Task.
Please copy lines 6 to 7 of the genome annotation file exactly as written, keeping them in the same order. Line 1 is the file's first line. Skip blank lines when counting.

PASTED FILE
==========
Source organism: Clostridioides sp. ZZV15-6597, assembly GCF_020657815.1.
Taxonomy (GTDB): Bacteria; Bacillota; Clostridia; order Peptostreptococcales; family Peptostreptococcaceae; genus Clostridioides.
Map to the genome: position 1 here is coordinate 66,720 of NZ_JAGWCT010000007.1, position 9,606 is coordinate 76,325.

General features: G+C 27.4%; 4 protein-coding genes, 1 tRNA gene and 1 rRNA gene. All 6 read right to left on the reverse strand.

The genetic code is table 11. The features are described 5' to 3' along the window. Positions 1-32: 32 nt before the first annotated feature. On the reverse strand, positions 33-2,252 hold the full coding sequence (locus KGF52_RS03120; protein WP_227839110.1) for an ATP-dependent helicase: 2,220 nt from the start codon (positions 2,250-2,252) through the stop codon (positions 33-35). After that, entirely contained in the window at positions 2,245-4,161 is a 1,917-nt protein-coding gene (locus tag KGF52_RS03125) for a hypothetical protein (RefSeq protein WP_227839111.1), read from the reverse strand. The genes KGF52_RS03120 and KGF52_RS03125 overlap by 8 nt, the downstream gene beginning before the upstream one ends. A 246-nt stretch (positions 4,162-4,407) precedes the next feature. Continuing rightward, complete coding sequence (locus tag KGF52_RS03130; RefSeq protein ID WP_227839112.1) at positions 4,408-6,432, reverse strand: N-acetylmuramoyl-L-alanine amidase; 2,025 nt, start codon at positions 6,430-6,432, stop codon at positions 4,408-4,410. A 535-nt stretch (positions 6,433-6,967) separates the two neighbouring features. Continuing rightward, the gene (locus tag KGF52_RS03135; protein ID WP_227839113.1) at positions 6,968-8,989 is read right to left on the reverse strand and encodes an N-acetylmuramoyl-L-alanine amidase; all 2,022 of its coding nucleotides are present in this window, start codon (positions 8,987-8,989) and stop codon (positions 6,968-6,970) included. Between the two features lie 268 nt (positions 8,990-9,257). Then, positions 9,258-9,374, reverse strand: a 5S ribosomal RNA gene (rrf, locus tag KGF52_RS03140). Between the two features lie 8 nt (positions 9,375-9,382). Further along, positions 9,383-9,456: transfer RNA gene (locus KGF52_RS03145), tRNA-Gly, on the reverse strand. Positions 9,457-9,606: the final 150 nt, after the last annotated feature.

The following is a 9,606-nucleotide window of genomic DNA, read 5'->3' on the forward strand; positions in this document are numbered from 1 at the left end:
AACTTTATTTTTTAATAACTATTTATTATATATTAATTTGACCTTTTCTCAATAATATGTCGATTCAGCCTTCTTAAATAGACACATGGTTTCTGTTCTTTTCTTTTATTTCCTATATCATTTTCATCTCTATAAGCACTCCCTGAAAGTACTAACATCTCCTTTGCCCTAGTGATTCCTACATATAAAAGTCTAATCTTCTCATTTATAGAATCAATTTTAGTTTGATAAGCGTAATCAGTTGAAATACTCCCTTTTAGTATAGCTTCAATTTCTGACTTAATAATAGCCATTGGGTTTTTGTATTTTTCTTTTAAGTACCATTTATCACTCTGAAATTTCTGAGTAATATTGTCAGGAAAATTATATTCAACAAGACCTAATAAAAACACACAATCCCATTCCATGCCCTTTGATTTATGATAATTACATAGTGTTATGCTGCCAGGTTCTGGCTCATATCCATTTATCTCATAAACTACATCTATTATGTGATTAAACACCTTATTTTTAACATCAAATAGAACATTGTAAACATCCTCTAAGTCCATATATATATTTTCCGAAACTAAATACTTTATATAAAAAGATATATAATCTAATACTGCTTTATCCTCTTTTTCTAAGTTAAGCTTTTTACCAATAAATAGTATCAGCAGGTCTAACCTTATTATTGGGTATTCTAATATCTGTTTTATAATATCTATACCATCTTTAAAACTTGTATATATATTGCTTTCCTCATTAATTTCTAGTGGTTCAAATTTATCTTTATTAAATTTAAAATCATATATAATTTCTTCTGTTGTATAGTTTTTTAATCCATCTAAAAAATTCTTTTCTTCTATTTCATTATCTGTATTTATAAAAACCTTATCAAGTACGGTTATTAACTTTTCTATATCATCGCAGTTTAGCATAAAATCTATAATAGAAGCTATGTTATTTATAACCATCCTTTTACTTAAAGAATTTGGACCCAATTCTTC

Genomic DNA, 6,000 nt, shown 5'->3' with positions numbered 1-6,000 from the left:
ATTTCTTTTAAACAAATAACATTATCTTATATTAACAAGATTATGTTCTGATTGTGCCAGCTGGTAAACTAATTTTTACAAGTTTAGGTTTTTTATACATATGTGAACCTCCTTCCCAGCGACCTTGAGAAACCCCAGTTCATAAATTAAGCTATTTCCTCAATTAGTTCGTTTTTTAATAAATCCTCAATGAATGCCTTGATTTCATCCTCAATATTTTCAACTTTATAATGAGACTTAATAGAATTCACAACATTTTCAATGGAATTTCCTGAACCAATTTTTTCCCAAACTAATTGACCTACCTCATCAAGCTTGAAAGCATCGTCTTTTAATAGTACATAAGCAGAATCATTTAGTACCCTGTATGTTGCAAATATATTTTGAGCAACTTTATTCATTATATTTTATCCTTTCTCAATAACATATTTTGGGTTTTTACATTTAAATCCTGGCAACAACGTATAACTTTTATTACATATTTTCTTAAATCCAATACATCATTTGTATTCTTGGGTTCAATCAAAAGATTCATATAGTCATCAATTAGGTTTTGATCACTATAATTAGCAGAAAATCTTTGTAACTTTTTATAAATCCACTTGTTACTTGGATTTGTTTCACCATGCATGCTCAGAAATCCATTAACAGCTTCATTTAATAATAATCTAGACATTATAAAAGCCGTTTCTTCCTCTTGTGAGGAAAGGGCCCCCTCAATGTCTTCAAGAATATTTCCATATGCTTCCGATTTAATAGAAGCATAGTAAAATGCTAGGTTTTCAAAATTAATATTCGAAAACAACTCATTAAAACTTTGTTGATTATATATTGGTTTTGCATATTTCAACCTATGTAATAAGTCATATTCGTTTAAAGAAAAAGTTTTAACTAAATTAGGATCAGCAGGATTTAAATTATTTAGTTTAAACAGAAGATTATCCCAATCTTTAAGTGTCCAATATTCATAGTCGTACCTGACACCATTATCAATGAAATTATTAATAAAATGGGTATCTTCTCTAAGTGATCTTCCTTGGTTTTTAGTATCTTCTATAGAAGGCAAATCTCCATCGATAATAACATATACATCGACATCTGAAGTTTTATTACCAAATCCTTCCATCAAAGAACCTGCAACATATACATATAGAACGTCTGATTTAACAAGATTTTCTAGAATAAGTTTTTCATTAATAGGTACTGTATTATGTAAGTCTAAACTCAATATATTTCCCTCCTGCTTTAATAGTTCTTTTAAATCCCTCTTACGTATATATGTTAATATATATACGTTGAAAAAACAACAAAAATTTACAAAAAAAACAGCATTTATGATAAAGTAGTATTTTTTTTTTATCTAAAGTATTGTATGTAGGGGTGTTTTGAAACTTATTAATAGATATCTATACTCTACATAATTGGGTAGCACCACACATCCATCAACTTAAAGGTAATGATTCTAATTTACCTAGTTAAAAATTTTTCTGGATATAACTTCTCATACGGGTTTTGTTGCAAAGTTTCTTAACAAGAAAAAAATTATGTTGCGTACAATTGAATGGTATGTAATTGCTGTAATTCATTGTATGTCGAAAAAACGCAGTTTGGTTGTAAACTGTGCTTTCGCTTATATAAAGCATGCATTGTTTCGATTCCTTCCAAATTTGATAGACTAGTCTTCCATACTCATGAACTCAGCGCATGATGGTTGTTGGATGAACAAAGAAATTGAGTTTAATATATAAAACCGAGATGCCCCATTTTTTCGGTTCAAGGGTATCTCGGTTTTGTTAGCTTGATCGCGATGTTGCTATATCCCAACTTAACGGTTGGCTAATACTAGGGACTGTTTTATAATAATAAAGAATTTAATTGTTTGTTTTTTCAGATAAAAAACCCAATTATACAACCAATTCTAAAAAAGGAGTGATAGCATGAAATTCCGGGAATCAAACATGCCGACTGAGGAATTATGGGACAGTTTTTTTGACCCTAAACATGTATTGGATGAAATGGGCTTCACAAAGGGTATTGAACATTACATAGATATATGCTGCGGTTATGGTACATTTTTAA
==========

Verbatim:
The following is a 9,606-nucleotide window of genomic DNA, read 5'->3' on the forward strand; positions in this document are numbered from 1 at the left end:
AACTTTATTTTTTAATAACTATTTATTATATATTAATTTGACCTTTTCTCAATAATATGTCGATTCAGCCTTCTTAAATAGACACATGGTTTCTGTTCTTTTCTTTTATTTCCTATATCATTTTCATCTCTATAAGCACTCCCTGAAAGTACTAACATCTCCTTTGCCCTAGTGATTCCTACATATAAAAGTCTAATCTTCTCATTTATAGAATCAATTTTAGTTTGATAAGCGTAATCAGTTGAAATACTCCCTTTTAGTATAGCTTCAATTTCTGACTTAATAATAGCCATTGGGTTTTTGTATTTTTCTTTTAAGTACCATTTATCACTCTGAAATTTCTGAGTAATATTGTCAGGAAAATTATATTCAACAAGACCTAATAAAAACACACAATCCCATTCCATGCCCTTTGATTTATGATAATTACATAGTGTTATGCTGCCAGGTTCTGGCTCATATCCATTTATCTCATAAACTACATCTATTATGTGATTAAACACCTTATTTTTAACATCAAATAGAACATTGTAAACATCCTCTAAGTCCATATATATATTTTCCGAAACTAAATACTTTATATAAAAAGATATATAATCTAATACTGCTTTATCCTCTTTTTCTAAGTTAAGCTTTTTACCAATAAATAGTATCAGCAGGTCTAACCTTATTATTGGGTATTCTAATATCTGTTTTATAATATCTATACCATCTTTAAAACTTGTATATATATTGCTTTCCTCATTAATTTCTAGTGGTTCAAATTTATCTTTATTAAATTTAAAATCATATATAATTTCTTCTGTTGTATAGTTTTTTAATCCATCTAAAAAATTCTTTTCTTCTATTTCATTATCTGTATTTATAAAAACCTTATCAAGTACGGTTATTAACTTTTCTATATCATCGCAGTTTAGCATAAAATCTATAATAGAAGCTATGTTATTTATAACCATCCTTTTACTTAAAGAATTTGGACCCAATTCTTC